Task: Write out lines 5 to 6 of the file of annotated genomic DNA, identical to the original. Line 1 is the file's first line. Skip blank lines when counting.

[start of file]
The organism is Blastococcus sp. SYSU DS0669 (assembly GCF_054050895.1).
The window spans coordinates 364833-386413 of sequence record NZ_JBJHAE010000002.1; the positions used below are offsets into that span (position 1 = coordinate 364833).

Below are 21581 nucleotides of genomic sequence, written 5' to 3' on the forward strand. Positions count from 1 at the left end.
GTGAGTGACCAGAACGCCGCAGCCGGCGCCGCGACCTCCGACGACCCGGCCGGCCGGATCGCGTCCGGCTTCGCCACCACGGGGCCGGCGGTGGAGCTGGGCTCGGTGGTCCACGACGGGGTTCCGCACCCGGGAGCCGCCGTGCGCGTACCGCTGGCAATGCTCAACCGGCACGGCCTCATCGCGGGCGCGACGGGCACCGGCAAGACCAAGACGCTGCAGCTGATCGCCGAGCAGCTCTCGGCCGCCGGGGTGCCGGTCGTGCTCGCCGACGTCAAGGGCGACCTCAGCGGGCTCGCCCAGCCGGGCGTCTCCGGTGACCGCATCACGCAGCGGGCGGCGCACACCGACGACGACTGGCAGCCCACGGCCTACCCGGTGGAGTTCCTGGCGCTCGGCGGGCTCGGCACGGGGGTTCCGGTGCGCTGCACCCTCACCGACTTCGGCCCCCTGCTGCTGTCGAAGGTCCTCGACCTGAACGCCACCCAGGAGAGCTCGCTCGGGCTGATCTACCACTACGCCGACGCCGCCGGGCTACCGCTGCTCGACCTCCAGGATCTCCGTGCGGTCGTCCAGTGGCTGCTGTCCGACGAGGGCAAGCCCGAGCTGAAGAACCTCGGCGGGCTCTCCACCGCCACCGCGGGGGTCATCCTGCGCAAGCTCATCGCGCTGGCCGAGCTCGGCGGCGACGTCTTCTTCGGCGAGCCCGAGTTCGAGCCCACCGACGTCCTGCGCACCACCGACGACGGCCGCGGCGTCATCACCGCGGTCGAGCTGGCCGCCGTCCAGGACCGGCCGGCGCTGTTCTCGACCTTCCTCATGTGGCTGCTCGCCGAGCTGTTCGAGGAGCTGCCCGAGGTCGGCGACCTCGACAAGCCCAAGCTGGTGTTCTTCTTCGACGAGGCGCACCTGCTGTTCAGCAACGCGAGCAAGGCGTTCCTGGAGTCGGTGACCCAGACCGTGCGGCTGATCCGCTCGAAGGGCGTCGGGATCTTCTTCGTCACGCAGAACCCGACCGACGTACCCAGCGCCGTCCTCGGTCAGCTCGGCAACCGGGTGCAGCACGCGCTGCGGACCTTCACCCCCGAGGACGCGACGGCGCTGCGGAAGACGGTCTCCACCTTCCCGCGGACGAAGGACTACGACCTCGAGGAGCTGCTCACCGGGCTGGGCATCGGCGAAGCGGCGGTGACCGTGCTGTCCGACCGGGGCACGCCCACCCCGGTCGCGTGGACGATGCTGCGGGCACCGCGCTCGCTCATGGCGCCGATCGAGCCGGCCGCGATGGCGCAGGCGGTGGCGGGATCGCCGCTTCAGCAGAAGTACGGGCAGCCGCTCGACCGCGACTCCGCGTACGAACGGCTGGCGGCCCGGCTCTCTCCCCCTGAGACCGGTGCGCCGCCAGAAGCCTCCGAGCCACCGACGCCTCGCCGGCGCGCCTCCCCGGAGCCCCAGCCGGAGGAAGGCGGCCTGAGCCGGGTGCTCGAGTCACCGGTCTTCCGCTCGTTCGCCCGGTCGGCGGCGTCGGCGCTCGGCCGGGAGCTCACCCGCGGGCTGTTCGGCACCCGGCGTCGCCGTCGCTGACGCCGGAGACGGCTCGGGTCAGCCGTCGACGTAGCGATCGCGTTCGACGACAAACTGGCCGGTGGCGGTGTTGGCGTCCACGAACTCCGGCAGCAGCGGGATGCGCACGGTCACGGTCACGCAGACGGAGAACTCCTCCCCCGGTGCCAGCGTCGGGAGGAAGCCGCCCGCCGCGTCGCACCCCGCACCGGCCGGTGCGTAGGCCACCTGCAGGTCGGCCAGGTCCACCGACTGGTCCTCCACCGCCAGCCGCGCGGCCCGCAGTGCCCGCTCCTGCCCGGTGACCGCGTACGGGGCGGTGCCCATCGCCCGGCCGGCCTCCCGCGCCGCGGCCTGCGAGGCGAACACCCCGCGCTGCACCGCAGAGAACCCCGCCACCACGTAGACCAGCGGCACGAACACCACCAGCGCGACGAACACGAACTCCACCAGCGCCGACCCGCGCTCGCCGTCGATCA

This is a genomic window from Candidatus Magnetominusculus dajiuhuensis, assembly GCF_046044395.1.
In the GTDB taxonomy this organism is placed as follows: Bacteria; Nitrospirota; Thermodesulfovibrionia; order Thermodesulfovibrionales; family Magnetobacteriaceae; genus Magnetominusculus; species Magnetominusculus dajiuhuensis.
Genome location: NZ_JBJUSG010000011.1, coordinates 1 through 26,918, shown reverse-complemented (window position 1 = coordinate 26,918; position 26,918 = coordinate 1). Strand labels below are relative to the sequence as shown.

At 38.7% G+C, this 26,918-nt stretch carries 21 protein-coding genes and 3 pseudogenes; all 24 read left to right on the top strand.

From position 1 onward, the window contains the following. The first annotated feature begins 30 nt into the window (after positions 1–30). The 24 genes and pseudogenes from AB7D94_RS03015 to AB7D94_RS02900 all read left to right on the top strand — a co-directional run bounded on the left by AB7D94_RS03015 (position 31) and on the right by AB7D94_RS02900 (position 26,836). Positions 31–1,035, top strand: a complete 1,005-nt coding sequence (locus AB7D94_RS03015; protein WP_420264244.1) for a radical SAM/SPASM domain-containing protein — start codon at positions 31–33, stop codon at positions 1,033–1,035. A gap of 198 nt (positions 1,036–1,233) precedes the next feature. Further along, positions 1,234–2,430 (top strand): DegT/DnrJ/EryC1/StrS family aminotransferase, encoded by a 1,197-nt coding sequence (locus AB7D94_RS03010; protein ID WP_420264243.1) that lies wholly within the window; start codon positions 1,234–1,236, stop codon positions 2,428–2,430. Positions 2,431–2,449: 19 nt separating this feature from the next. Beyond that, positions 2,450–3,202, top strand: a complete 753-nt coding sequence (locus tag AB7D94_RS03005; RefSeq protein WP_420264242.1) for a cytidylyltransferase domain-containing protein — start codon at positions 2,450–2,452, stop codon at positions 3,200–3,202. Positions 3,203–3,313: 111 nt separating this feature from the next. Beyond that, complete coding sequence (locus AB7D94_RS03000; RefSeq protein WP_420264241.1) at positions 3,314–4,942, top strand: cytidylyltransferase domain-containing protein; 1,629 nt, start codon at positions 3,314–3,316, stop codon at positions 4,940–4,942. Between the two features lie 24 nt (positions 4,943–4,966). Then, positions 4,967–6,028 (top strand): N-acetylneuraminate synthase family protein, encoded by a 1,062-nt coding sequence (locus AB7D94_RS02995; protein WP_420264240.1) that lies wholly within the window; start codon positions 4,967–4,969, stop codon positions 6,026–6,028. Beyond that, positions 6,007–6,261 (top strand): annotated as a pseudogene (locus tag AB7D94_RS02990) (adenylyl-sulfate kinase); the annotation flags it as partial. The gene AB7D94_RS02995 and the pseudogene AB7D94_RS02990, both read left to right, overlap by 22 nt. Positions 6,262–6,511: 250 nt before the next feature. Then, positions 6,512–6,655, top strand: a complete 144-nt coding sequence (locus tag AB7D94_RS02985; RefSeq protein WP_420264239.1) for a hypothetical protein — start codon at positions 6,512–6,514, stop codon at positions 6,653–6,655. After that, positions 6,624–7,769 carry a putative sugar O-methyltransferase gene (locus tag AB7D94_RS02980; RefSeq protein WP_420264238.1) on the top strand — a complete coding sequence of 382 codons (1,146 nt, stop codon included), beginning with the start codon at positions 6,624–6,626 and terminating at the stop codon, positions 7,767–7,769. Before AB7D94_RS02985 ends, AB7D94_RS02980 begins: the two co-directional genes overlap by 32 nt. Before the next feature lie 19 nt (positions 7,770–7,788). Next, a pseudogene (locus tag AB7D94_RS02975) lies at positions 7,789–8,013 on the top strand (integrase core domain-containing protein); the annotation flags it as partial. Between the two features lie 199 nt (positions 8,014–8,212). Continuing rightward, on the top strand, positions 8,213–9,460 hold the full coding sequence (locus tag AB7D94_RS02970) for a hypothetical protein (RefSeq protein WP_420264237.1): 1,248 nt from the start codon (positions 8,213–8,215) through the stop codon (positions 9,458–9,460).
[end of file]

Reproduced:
This is a genomic window from Candidatus Magnetominusculus dajiuhuensis, assembly GCF_046044395.1.
In the GTDB taxonomy this organism is placed as follows: Bacteria; Nitrospirota; Thermodesulfovibrionia; order Thermodesulfovibrionales; family Magnetobacteriaceae; genus Magnetominusculus; species Magnetominusculus dajiuhuensis.